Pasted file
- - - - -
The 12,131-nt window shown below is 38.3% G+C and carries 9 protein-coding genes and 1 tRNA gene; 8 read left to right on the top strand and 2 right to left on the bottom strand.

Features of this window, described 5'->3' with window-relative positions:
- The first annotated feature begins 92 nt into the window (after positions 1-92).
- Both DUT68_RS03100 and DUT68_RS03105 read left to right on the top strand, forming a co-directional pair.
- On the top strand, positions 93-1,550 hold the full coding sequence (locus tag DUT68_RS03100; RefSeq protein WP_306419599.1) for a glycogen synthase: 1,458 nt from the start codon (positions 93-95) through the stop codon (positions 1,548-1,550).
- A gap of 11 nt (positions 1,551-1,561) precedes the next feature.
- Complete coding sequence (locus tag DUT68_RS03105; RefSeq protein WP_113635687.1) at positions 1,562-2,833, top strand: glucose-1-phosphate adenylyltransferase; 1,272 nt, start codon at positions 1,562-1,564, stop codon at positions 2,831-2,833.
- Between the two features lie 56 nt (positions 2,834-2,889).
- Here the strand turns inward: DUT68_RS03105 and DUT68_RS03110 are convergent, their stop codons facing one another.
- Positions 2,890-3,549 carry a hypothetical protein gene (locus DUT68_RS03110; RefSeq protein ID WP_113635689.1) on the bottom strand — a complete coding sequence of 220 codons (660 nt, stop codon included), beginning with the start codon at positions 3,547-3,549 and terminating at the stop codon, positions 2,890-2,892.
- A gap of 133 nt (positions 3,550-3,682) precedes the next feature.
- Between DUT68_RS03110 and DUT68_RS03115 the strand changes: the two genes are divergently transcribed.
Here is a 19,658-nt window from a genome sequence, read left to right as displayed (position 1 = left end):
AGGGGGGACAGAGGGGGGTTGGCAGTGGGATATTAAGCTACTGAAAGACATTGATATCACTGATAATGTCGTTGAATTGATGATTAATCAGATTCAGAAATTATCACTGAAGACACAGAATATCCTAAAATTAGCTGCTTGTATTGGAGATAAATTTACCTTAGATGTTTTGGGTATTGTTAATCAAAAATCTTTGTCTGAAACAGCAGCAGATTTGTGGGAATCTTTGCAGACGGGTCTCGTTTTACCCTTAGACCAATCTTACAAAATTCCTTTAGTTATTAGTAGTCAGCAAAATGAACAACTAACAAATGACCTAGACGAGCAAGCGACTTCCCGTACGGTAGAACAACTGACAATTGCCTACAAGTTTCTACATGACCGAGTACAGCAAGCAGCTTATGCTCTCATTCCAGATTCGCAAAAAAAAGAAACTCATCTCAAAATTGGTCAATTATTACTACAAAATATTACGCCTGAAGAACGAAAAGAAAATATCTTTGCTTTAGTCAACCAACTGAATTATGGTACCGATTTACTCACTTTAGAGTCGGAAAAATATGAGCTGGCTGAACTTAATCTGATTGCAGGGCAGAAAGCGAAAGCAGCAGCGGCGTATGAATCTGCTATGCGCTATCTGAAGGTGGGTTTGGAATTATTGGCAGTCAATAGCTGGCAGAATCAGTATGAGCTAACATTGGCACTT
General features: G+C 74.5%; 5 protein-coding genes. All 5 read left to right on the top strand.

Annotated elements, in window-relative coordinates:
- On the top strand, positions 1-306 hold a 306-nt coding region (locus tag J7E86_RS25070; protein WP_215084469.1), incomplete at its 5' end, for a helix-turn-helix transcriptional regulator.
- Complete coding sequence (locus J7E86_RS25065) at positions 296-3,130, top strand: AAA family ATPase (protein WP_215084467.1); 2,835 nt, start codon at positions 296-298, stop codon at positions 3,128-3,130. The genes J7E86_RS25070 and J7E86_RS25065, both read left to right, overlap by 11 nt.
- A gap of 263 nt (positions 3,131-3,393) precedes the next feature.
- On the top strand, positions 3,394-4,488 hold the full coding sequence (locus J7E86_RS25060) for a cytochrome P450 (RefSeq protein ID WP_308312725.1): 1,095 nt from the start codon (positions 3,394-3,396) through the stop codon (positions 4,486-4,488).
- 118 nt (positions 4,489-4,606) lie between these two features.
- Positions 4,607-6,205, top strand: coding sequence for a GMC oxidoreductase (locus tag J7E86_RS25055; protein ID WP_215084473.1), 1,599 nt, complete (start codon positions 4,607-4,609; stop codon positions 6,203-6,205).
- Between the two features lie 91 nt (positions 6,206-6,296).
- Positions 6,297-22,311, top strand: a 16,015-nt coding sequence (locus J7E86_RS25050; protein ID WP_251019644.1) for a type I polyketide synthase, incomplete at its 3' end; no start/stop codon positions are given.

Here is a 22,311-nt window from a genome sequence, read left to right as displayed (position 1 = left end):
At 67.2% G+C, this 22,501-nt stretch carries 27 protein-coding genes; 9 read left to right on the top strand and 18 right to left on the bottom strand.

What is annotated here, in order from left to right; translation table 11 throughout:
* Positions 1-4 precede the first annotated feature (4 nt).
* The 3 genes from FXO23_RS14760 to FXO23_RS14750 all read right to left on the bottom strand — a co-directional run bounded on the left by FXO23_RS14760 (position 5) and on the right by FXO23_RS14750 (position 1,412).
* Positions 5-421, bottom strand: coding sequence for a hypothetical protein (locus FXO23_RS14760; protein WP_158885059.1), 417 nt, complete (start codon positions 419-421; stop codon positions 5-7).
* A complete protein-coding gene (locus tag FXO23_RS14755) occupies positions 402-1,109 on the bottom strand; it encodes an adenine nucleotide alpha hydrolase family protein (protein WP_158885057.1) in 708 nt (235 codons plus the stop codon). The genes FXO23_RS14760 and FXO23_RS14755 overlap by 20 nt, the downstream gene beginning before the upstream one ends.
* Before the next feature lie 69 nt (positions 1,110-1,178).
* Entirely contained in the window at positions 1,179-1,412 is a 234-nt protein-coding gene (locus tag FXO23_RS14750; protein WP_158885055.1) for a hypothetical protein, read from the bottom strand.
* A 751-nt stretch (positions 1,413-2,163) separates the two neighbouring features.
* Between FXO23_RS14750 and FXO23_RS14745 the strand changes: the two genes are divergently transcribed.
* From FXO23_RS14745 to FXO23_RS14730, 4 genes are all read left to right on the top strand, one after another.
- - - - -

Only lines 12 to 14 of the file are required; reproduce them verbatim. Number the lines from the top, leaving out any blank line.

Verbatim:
- Between DUT68_RS03110 and DUT68_RS03115 the strand changes: the two genes are divergently transcribed.
Here is a 19,658-nt window from a genome sequence, read left to right as displayed (position 1 = left end):
AGGGGGGACAGAGGGGGGTTGGCAGTGGGATATTAAGCTACTGAAAGACATTGATATCACTGATAATGTCGTTGAATTGATGATTAATCAGATTCAGAAATTATCACTGAAGACACAGAATATCCTAAAATTAGCTGCTTGTATTGGAGATAAATTTACCTTAGATGTTTTGGGTATTGTTAATCAAAAATCTTTGTCTGAAACAGCAGCAGATTTGTGGGAATCTTTGCAGACGGGTCTCGTTTTACCCTTAGACCAATCTTACAAAATTCCTTTAGTTATTAGTAGTCAGCAAAATGAACAACTAACAAATGACCTAGACGAGCAAGCGACTTCCCGTACGGTAGAACAACTGACAATTGCCTACAAGTTTCTACATGACCGAGTACAGCAAGCAGCTTATGCTCTCATTCCAGATTCGCAAAAAAAAGAAACTCATCTCAAAATTGGTCAATTATTACTACAAAATATTACGCCTGAAGAACGAAAAGAAAATATCTTTGCTTTAGTCAACCAACTGAATTATGGTACCGATTTACTCACTTTAGAGTCGGAAAAATATGAGCTGGCTGAACTTAATCTGATTGCAGGGCAGAAAGCGAAAGCAGCAGCGGCGTATGAATCTGCTATGCGCTATCTGAAGGTGGGTTTGGAATTATTGGCAGTCAATAGCTGGCAGAATCAGTATGAGCTAACATTGGCACTT